Its Yokohama semi-slicks offer so much grip that even when red mist falls, they just dig in and ask, “Is that all you got?”, while its brakes dig in its nose like a flea into a dog’s back.
It’s easily the most focused here, devoid of, well, almost anything not helping speed. You can tell by the way Lotus lists its “luxuries”: remote locking, power windows, CD player, air con, sun-visors, carpet!
For $5k over the similarly-engined Elise 111R, the Exige offers unique wheels, front splitter, hardtop, meshed engine hatch, side scoops and rear wing. Its Toyota engine is good, but not only is it the smallest here, its air-sucking 1.8-litre makes just half the power of the Porsche – and just half the torque of everything else.
Off cams, it’s still grunty and eager, but has most of its horses hiding in the top paddock. Getting speed from the Exige is like inflating a balloon with a hole in it: let your attention stray, and it goes limp. From 4000rpm, it picks up the pace, but it’s at 6250rpm when it turns nasty.
Like unpopping your ears on a plane, the bugle over your shoulder switches to a deep, frenetic, resonant howl more like a trombone in a plastic bucket. Keep it in the 2250rpm playground until the high 8500rpm limiter, and the Exige can only belong with some very fast company. This company.
It’d want to be damn fast, because practicality wasn’t a pre-requisite on Exige’s resumé. It’s the hardest-riding here, but its suspension is, surprisingly, comparatively compliant (check the body roll, left) and bumps throw it around simply because it’s so light.
Rear vision is as good as any ’70s supercar’s – think fencing through jail-cell bars, with blind spots in the C-pillars as big as a Commodore’s. Just entering the waist-high wonder is like climbing into a mailbox slot, but once in, it becomes part of you as the world becomes a narrow, 180-degree view, trapping car door handles, truck wheels and groins.
Partly because of this, Exige is the superstar of our group. Its metallic orange paint, black wheels and alien looks make it a world-class attention-magnet, stopping people in their tracks, and winning the popularity stakes ten to one. Few cars short of a Lamborghini draw as many stares.
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Masochistically, its quirks add charm and character: the Exige is the purest, most uncompromising, and focused road racer here, and it doesn’t pretend to be anything else. Want comfort? Bugger off, then. You need to be phsically eager to wrestle the best from the Exige.
It was always last pick on mornings, nights and freeway runs, but on a sunny day, with a smooth, tight winding road ahead, Exige is the king.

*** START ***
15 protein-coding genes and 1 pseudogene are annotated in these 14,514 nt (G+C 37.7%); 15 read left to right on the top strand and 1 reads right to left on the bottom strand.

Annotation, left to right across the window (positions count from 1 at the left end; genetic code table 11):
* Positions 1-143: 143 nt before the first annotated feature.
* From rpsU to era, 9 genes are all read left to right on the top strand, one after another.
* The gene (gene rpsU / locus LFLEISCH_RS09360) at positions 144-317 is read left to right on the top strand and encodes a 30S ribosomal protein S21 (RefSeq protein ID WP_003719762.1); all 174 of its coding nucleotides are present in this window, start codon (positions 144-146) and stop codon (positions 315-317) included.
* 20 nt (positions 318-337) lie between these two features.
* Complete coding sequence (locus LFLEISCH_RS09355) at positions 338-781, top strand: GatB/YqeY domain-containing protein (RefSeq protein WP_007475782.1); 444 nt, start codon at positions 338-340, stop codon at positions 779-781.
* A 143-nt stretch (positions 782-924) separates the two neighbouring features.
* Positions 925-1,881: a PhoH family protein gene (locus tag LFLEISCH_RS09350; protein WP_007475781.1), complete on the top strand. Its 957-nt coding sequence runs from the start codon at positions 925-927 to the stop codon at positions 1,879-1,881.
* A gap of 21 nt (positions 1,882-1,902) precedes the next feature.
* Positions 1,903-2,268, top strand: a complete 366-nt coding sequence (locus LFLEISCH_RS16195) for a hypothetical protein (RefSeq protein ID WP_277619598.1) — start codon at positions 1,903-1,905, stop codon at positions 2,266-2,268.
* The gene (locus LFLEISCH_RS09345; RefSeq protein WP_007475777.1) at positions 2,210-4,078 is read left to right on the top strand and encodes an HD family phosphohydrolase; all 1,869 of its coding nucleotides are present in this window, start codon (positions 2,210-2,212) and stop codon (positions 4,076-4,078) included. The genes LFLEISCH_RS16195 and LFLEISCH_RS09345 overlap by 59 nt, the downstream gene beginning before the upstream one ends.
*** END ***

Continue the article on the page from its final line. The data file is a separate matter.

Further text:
Ka-ching! Our hand’s deep in the big biscuit tin with BMW’s M3 CSL. For an extra $68,000 over an M3 SMG, the CSL gets more power and less equipment. But, at $210,000, it’s double the price of the Exige. Does the speed match the greed? Let’s see.
Try as we did to match BMW’s claimed 4.9, the CSL was slowest to 100km/h in this group – if you call 5.2 slow – but it’s a grossly misleading, out-of-context figure. Its 13.3 quarter-mile jumps it to second-fastest, and its 179km/h trap-speed is a massive 14km/h more than the EVO and Exige. The tricky SMG’s launch control works hard to put 265kW through its super-tacky tyres, but 235mm just isn’t a lot of Michelin. Or you’d think that until you turned in. Fork me!
The CSL’s thick alacantra wheel offers the best turn-in here, and its slick-impersonating Cup tyres bite hard with immense mid-corner grip that raises it to the levels of the super-light Exige. Push, push, push, and the CSL just grips as if vacuumed to the ground without any comprehension of tyre squeal. It invites you to build confidence, so jump on the gas real hard, real early, and it’ll blaze up a pair of lines as dark as night, as predictable as a ‘horse walks into a bar’ joke.
The fixed-back seats (that slide and tilt for access into the only rear seat here) hug hips and shoulders. Some complained about becoming Quasimodo’d, but I say it’s perfect. It’s thickly padded, and so very supportive when those tyres are clawing at corners, and it didn’t get my back aching like that of the Exige.
Stamp on its brakes and the tyres aren’t even fussed with ABS, its single-piston calipers doing a job way better than their specs would suggest. A weak point? Hardly.
Inside are luxuries lacking in the four-cylinders: climate control, trip computer, carbon-fibre console and door trims. Instead of stereo and cruise controls on the steering, there’s a single on/off button for M-track a ‘competition’ mode that ups the limit of, rather than disables traction control.
But the best is last: the CSL’s engine is hard-core sex. With twins. The thinner exhaust rasps out a metallic pitch, but its carbon-fibre airbox and massive clenched-fist-sized intake offers a sound like no other. All 3.2 litres of the six come on tune at 4500, get angry at six and pump hardest at 7900rpm, as the ultra-cool sequential shift lights spanning the tacho blink then flash at the 8100rpm cut-out.
And all with a heavenly sonic blast that’d put goose bumps on a baking turkey. Brake hard and tap the paddle down a gear and the ’box blips the throttle like a pro’.
Its carbon-fibre bobtail and subtle grey suit conceal hidden CSL speed, which blows away the Exige and EVO as if their handbrakes are on. Against the Porsche in a rolling start from 10km/h, the CSL jumps half a car ahead, and it’s a fair fight all the way to 110km/h, when the CSL has to shift into third gear. But more on that over the page.
Keep in mind though, that the M-power straight-six does lose 400cc and gain 25kg to the Porsche, so it’s not entirely fair. Especially when the CSL is $78,000 less.
With just 23 of its kind in Australia, the CSL is a big step up from the M3, and on an open track day would be the one to watch for most in the mirrors, regularly pumping out lap times that would be the envy of many a race car. But is it the best here when a Porsche is present? Let’s see.